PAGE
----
The amount of oat flour in my blend began to drop as I realized its only redeeming quality was a name drop in the bible. Buckwheat stepped in when I wanted to use sorghum, providing some backbone and crunch to the cracker. Then, as I rounded the bend of blend #5, things got sticky. Literally. The dough was incredibly difficult to roll out, partially due to excess water, but mostly the fault of tapioca flour. I was getting nostalgic (a potential kitchen chemistry killer) and tried to lighten the color of the matzoh by adding in more tapioca flour.

And it was a mistake.

I liked the taste of the un-rollable cracker #5, but knew it was terribly impractical to release a recipe that was more mess than success. On a whim I began using potato flour, a staple in the “kosher for Passover” kitchen. What a joy it was to roll batch #6! It was springy and didn’t stick to the table or the rolling pin. I could roll it so very thinly without much trouble and then slide it into the oven without it splitting and tearing. A true joy.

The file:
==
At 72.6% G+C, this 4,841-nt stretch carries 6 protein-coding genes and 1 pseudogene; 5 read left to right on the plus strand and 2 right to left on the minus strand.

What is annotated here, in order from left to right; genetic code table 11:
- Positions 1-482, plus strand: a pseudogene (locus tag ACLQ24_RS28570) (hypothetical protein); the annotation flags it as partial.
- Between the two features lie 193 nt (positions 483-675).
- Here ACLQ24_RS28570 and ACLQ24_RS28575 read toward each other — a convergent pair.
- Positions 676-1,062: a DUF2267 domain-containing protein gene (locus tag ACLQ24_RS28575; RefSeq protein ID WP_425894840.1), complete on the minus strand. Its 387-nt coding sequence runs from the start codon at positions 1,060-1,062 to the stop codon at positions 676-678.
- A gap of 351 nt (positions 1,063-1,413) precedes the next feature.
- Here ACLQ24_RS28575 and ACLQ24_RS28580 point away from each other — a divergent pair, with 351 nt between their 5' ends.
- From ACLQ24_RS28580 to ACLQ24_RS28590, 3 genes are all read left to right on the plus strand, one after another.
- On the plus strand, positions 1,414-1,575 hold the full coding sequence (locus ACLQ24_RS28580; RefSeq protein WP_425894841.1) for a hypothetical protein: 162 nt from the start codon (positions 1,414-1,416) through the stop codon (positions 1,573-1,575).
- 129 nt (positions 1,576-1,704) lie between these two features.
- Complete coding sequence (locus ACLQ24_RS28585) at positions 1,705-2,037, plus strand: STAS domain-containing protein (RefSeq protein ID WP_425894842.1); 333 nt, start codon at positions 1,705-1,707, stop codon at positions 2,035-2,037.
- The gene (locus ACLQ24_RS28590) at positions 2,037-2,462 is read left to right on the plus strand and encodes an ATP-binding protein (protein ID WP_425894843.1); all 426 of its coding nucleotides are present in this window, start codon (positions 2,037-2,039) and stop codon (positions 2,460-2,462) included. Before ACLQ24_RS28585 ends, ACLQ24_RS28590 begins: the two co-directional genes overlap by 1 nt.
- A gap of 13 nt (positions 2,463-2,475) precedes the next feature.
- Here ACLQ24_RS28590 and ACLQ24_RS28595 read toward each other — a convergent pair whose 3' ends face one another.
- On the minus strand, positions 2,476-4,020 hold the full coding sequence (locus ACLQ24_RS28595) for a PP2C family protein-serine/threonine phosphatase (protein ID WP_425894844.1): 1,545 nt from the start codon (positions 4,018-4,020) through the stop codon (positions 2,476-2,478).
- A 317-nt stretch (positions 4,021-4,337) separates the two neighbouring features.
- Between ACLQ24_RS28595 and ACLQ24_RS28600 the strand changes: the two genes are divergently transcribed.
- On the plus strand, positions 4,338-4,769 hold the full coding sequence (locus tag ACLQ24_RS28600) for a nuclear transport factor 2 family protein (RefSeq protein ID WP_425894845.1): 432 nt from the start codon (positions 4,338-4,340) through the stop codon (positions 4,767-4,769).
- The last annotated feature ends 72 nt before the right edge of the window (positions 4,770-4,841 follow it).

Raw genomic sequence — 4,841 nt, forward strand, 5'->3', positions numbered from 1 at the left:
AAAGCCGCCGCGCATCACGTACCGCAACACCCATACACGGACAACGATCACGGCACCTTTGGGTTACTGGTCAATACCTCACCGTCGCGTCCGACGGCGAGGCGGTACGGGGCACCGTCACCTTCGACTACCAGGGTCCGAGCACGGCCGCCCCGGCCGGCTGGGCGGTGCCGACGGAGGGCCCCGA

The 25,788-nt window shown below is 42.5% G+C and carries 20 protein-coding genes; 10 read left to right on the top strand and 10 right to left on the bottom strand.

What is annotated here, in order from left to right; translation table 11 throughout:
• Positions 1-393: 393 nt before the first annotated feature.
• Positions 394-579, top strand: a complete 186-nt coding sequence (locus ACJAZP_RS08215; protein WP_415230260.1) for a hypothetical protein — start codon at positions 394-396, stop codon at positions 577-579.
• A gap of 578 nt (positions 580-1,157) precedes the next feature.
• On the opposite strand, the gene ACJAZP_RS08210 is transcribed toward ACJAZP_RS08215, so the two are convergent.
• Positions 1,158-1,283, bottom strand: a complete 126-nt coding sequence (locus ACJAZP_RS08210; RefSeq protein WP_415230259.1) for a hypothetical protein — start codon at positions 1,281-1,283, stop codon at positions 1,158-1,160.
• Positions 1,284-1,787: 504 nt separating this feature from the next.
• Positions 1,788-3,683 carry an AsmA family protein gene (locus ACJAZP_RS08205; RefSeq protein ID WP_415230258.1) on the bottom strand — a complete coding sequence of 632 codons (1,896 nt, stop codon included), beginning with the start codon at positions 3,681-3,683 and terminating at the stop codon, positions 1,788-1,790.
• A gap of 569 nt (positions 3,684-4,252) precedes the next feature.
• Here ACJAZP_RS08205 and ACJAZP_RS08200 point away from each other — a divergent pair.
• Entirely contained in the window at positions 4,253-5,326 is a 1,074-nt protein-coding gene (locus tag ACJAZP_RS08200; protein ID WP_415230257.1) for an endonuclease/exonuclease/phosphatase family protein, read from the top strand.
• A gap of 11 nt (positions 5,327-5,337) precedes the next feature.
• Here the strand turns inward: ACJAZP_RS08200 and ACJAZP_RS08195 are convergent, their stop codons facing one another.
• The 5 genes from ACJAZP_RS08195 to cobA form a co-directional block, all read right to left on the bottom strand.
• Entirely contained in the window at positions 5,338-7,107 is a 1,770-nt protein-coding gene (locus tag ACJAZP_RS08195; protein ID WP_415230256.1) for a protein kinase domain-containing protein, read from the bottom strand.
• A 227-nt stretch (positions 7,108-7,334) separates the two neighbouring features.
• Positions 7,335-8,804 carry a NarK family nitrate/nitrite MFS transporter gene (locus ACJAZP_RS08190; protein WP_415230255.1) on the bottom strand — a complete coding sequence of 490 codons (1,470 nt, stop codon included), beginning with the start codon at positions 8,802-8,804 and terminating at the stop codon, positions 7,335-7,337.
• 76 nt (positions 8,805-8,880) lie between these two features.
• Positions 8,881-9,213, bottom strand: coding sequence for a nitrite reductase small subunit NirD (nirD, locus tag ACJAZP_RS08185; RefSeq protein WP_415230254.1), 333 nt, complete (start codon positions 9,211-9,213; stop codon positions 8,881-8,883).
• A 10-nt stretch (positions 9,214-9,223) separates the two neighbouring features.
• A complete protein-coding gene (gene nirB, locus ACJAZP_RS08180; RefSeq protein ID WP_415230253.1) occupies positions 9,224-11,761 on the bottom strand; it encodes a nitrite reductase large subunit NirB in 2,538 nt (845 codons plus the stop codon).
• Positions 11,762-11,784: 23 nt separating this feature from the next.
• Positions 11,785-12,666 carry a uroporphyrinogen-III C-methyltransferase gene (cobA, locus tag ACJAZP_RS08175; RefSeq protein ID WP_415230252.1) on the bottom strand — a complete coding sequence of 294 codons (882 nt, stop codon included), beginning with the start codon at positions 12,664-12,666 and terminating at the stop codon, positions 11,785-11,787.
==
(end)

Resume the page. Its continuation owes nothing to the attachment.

And then it came out of the oven. Ugh.

I had certainly solved the rolling issue, but in the course of tackling that beast, I lost control of the flavor wagon. This new batch tasted distinctly of potato flour, not terribly unpleasant in and of itself, but far to un-neutral. It would simply stand out too much, everyone invited to dinner would wonder about its ingredients. To get the flavor under control without losing the supreme rollability of batch #6 I began incrementally cutting back the potato flour.

And then another thought struck me (bluntly as they usually do)-what about using an additional potato product to improve the texture? My love affair with tapioca dashed to pieces, I felt no hesitation adding another starch into the blend (tapioca is a jealous lover, very absorbent in baking). I tossed some potato starch into my mix and rolled out batch #8. When it came out of the oven I knew I was on the right track. One more batch to finalize the proportions and I was finished!